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Sunday, August 29, 2010

Canarians get involved in West Sahara while the Moroccan tyrant choses repression again

Tenerife con el Sahara
reports[es] that a number of Canarian citizens have taken part in a protest for the rights of the Arab Democratic Sahrawi Republic at El Aaiun. The reaction of the Moroccan autocracy has been brutal, as usual.

Carmen Roger one of the Canarian victims

After being beaten by the Moroccan occupation forces, the Canarians have been arrested at the "House of Spain". Two international observers, Mexican Antonio Velázquez Díaz and Catalan Isabel Terraza, are being besieged by the occupation forces at the homes of their Sahrawi host family. Tenerife con el Sahara claims that they are at serious risk, as well as the Sahrawi families besieged at their homes by the invader troops.

The international protests are organized by Saharaacciones which is promoting nonviolent protest in order to make the occupation and repression of the West Sahara more visible and hopefully push towards a democratic solution through the right of self-determination of the Sahrawi people:

We are demonstrating to make visible a vetoed territory, where we are unwelcome by the occupation forces, following the example set by the admirable peaceful resistance that the Sahrawi people are doing once and again since the beginning of the Intifada in May 2005.

Morocco may be pushing for greater involvement of Spain

This is what Pedro Canales argues at El Imparcial newspaper (found at Sahara Libre). According to him, Morocco wants Spain to take a more clear pro-Moroccan stand in regards to the West Sahara, a former Spanish province. As Spain cannot really control the high level of popular support for the Sahrawi cause, which is generally perceived as a treason to the formerly "Spanish" people of the Sahara by Madrid, nor can reign on the local and regional administrations in this matter, Morocco seems to have opted to do the same: leave the Moroccan popular discontent with Spain on matters such as the colonial outposts of Ceuta and Melilla or the treatment of immigrants, break loose.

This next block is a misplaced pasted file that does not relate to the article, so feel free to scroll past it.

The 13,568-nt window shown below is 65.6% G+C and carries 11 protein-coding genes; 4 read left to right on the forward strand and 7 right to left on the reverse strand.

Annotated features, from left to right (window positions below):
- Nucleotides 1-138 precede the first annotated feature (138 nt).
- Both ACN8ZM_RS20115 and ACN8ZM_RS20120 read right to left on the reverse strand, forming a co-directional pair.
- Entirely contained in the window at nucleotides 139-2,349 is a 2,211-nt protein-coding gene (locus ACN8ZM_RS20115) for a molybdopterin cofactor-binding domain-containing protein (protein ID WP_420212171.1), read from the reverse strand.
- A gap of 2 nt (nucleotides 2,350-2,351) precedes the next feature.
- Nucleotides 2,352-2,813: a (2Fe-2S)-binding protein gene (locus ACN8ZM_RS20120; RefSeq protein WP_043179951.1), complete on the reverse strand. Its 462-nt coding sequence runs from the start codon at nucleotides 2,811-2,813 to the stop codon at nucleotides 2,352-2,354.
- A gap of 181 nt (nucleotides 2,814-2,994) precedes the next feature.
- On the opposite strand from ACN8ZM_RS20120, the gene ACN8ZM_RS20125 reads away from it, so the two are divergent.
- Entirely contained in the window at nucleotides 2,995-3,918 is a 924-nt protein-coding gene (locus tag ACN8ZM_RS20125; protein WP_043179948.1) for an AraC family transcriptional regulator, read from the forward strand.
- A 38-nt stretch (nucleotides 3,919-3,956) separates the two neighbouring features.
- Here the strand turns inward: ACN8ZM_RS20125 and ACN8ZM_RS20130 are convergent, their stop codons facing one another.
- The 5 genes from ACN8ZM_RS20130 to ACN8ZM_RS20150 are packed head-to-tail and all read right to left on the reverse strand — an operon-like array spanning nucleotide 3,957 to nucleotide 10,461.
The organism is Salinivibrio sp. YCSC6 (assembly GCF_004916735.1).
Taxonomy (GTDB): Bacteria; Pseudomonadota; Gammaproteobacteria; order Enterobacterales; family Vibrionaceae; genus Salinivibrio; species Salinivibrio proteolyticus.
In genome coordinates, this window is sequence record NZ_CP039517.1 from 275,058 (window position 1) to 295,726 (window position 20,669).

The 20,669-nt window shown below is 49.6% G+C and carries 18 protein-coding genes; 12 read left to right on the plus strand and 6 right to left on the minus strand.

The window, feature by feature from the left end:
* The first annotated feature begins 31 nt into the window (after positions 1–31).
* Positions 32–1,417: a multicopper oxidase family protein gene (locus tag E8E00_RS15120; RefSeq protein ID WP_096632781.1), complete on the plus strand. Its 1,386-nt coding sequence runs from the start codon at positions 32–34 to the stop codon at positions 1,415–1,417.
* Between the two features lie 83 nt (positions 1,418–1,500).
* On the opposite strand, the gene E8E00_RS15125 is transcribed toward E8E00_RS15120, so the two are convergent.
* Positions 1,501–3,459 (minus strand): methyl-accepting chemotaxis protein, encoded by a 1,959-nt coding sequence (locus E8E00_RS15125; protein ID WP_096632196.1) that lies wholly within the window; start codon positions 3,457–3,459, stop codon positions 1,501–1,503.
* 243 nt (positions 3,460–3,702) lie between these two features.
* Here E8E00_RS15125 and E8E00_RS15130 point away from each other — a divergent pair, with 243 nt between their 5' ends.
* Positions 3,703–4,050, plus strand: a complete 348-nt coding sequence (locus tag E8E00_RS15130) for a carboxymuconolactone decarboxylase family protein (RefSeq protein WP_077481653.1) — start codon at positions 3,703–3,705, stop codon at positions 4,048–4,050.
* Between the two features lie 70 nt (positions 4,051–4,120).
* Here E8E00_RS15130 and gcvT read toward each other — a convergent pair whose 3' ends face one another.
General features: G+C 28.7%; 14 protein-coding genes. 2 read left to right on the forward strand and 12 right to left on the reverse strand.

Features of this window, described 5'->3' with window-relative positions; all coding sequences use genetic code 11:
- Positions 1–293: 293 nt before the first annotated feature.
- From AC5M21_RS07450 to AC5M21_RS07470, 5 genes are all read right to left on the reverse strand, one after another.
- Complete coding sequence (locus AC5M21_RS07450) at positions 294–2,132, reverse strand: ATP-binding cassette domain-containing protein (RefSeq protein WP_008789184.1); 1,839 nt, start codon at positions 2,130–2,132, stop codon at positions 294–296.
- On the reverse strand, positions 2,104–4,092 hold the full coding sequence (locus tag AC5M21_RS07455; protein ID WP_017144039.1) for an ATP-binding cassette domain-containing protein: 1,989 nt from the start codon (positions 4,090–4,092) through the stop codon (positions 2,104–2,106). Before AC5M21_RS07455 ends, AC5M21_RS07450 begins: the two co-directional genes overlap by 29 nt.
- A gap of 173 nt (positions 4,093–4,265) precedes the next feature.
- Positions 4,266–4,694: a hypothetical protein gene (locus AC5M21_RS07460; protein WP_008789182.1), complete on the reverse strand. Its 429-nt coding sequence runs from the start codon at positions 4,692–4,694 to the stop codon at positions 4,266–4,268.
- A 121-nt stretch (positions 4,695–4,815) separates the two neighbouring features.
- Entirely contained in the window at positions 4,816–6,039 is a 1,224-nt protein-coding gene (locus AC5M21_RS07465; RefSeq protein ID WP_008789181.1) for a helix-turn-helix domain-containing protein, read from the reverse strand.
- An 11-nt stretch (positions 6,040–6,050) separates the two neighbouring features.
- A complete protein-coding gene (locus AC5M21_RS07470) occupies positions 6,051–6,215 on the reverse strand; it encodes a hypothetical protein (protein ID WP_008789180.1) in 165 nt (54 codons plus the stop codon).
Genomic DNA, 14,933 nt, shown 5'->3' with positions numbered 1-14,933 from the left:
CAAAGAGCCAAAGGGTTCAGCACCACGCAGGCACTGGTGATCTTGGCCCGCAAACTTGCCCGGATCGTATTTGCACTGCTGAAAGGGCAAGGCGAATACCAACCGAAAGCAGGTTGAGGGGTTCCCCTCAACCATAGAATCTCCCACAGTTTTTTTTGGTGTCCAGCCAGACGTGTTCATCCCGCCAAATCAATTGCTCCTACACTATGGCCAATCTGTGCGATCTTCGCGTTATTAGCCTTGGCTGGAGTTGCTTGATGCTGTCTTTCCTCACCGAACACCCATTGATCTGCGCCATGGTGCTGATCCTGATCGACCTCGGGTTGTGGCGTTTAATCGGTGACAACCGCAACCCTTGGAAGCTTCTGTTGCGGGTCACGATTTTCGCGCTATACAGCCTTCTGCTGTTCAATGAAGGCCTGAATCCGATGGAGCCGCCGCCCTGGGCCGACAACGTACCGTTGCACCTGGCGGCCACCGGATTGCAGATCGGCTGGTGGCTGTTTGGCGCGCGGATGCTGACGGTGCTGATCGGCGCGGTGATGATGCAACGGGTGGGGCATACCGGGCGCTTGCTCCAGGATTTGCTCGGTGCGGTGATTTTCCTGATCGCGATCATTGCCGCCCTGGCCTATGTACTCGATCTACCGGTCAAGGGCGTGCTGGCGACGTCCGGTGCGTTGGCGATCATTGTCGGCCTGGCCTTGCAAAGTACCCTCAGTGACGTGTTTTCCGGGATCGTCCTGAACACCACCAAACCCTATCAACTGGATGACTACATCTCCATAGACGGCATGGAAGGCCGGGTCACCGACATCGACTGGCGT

However Canales seems to be writing for the Moroccan viewpoint and seems to think that greater Spanish involvement alone could change things. This is not possible because Spain already has a very shameful role by mere inhibition and cannot really take any stronger political stand against the Arab Democratic Sahrawi Republic. So if Spain would get involved, it could only do with a stand at least moderately opposed to Morocco's aspirations, so really Morocco is doing it wrong if Canales is right. After all some border riots at the Melilla fence won't get anyone worried this side of the Strait.

On the other hand, I guess it is always positive when the people, in this case the Moroccan people can express their discontent. It is a positive development that may be in the future will turn against the autocrat of Rabat. If the people can really express their anger and gets organized maybe in the near future we can hope to see a simultaneous solution to both colonial problems: Moroccan occupation of the Sahara and Spanish control of Ceuta and Melilla.

In any case, I don't think that Morocco really wants to press Spain to get itself "more involved" in the conflict of West Sahara because it can only backfire. For Moroccan imperialist interests the best situation is the status quo, with Spain inhibiting itself, what is as pro-Moroccan as it can get.

But that the people organizes itself and gets to speak out loud in any conflict is as such a good development. In an ideal democracy situation all these conflicts would not exist because it'd be up to each local people to self-determine their status and their future.

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